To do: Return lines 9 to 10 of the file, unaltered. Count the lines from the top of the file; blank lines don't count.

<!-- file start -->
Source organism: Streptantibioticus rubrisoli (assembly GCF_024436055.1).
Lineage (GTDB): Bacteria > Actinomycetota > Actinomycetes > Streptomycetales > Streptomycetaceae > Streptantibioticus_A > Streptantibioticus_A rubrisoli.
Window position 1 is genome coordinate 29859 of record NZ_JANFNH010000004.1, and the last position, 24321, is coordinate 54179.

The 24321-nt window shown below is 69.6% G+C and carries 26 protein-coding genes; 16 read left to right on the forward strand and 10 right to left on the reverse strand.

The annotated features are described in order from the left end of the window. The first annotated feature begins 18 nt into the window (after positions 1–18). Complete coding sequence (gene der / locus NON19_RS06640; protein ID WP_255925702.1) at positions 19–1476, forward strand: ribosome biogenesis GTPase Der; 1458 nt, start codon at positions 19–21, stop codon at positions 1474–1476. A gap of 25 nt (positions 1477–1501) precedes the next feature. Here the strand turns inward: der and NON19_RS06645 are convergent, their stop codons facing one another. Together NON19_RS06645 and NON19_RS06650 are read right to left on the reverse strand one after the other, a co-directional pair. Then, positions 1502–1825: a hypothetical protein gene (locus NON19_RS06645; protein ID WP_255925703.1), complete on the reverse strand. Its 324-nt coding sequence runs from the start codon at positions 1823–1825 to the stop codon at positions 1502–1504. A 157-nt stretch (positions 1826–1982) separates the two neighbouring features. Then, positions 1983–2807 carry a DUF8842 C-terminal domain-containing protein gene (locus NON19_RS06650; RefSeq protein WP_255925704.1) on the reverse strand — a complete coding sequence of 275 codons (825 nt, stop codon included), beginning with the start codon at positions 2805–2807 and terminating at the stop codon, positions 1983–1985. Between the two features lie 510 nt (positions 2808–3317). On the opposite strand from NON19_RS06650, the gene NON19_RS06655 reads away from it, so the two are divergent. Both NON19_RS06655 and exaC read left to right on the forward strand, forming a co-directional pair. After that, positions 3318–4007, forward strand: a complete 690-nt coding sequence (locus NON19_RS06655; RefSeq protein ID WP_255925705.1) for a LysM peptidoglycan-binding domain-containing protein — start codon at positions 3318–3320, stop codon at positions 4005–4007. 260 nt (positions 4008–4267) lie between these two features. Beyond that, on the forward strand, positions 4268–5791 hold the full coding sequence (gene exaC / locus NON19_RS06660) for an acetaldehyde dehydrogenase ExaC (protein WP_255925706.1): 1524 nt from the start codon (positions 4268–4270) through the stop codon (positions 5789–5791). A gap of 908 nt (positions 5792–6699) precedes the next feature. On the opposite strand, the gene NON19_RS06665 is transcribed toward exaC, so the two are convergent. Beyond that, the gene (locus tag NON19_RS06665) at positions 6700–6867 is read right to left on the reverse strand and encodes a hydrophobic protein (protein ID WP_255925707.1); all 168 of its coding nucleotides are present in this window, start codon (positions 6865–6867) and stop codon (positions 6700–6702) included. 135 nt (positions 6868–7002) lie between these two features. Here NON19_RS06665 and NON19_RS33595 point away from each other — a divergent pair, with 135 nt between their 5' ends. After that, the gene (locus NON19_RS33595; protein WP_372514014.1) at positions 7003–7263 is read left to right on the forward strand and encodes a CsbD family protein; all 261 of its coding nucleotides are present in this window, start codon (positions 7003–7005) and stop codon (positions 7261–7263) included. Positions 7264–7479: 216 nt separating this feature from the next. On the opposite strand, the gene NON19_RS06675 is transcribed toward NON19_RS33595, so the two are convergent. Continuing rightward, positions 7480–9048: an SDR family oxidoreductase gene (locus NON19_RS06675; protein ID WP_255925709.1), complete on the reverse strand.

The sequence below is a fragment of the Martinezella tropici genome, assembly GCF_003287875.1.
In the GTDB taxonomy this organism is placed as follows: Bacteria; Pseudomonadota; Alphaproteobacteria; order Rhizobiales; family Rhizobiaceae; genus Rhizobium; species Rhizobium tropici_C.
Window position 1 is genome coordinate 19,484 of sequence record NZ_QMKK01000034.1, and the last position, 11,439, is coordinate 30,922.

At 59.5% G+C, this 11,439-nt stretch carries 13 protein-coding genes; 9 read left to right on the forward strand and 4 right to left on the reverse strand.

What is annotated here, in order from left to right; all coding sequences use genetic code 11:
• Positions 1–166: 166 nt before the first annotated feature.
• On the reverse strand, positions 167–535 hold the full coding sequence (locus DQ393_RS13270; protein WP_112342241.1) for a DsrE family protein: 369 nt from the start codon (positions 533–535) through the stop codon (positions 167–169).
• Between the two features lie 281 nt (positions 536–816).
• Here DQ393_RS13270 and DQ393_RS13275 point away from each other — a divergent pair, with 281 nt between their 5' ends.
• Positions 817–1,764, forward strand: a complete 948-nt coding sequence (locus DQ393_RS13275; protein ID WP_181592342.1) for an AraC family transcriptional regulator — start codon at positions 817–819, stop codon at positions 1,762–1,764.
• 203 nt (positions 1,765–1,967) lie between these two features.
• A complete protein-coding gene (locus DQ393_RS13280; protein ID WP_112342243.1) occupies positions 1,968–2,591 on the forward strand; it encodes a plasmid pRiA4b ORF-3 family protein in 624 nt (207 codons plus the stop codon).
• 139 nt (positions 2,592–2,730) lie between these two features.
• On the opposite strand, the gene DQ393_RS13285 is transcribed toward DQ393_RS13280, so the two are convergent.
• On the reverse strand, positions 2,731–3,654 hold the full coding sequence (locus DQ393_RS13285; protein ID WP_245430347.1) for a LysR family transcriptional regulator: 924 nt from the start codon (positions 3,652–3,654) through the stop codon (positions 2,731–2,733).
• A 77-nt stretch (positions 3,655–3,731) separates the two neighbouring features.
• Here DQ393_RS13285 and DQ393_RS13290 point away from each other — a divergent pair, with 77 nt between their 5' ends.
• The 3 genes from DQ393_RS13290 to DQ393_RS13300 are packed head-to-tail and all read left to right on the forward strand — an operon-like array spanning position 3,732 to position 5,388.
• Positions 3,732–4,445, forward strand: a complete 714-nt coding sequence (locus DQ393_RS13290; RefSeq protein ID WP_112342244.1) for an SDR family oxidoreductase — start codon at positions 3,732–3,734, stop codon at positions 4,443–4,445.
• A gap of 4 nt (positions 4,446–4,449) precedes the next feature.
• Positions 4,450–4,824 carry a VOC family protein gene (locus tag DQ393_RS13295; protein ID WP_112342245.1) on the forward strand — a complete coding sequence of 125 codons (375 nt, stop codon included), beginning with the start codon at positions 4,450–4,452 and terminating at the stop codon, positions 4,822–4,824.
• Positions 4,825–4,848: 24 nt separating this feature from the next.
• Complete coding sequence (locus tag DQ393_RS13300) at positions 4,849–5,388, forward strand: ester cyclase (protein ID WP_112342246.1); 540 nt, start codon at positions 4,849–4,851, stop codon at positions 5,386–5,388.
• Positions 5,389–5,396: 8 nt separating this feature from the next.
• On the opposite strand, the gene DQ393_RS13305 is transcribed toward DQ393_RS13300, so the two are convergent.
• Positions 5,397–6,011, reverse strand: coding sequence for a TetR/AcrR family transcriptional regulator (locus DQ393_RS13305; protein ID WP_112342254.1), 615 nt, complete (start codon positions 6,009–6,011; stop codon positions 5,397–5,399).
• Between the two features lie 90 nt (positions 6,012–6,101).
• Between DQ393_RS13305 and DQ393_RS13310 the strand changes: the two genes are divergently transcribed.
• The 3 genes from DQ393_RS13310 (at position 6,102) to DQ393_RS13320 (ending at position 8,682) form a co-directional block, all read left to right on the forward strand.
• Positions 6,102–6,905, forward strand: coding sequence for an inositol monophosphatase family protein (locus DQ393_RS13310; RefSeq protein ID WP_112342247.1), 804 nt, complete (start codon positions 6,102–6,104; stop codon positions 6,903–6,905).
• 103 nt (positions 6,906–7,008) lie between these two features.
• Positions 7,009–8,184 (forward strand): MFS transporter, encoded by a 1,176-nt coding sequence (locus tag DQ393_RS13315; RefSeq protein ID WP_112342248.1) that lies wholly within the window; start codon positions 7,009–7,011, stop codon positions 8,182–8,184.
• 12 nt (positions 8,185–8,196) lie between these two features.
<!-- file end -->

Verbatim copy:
At 59.5% G+C, this 11,439-nt stretch carries 13 protein-coding genes; 9 read left to right on the forward strand and 4 right to left on the reverse strand.

What is annotated here, in order from left to right; all coding sequences use genetic code 11: